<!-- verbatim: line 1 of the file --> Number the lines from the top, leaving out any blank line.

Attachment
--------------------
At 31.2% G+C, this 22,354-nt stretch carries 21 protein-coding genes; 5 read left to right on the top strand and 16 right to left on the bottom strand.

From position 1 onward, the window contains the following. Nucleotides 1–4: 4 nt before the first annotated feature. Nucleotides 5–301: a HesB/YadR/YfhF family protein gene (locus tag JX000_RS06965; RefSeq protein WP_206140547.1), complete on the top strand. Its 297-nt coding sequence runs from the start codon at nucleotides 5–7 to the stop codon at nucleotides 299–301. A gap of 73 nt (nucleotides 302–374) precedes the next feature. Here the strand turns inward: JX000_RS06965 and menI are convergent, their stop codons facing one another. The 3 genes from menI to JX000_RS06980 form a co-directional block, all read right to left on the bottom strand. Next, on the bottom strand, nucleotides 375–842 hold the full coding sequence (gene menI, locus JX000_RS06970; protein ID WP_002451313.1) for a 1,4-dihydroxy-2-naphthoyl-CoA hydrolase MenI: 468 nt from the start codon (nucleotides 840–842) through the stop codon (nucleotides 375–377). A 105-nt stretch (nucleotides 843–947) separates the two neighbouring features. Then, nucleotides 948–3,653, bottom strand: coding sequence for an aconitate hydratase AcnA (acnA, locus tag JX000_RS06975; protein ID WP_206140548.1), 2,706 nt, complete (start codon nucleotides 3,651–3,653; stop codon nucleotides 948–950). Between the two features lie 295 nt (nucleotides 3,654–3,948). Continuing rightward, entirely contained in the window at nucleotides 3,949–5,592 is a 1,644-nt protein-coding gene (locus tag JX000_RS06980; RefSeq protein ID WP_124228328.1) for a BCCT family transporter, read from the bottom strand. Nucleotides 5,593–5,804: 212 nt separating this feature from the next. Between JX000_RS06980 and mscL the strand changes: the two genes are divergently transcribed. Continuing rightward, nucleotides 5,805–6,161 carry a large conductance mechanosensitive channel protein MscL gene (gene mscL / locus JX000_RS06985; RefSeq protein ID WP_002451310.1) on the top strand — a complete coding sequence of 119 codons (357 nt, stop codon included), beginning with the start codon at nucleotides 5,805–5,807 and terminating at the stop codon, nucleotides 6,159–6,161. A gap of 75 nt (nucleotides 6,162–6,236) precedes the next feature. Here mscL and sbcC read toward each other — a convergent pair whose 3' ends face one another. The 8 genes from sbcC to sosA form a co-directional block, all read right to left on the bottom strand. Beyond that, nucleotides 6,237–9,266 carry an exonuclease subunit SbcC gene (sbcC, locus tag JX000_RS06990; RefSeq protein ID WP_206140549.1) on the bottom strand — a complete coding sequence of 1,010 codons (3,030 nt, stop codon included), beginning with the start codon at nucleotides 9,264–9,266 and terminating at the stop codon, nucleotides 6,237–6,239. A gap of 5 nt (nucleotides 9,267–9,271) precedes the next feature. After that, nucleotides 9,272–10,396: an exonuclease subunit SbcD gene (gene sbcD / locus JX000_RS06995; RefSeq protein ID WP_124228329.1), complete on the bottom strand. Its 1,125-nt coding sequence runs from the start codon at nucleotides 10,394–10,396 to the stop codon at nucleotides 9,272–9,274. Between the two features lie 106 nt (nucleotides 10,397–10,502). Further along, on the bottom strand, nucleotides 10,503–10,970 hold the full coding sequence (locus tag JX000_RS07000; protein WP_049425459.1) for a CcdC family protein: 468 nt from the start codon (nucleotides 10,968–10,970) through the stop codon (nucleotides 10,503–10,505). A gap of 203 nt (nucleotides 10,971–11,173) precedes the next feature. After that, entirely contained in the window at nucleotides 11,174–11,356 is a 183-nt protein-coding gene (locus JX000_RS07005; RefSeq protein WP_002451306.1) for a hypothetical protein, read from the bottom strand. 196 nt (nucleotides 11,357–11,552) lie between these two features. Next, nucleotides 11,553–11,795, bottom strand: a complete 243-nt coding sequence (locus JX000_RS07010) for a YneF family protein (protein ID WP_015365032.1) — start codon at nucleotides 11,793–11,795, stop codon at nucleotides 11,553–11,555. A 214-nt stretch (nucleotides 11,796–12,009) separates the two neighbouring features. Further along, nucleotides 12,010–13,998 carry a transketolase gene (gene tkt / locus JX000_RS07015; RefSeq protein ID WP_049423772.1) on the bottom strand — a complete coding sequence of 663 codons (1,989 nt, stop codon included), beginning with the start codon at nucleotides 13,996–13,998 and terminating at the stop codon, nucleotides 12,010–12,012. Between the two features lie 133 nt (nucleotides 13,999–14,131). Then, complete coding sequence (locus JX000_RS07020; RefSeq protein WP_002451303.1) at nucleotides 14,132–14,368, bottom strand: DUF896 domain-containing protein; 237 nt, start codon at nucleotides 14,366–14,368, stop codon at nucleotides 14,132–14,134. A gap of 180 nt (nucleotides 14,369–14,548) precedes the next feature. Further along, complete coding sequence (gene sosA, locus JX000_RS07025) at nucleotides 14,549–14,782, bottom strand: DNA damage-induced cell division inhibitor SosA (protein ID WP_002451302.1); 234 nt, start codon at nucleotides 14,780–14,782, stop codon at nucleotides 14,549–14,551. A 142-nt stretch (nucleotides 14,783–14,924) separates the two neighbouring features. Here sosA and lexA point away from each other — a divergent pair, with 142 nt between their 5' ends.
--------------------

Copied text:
At 31.2% G+C, this 22,354-nt stretch carries 21 protein-coding genes; 5 read left to right on the top strand and 16 right to left on the bottom strand.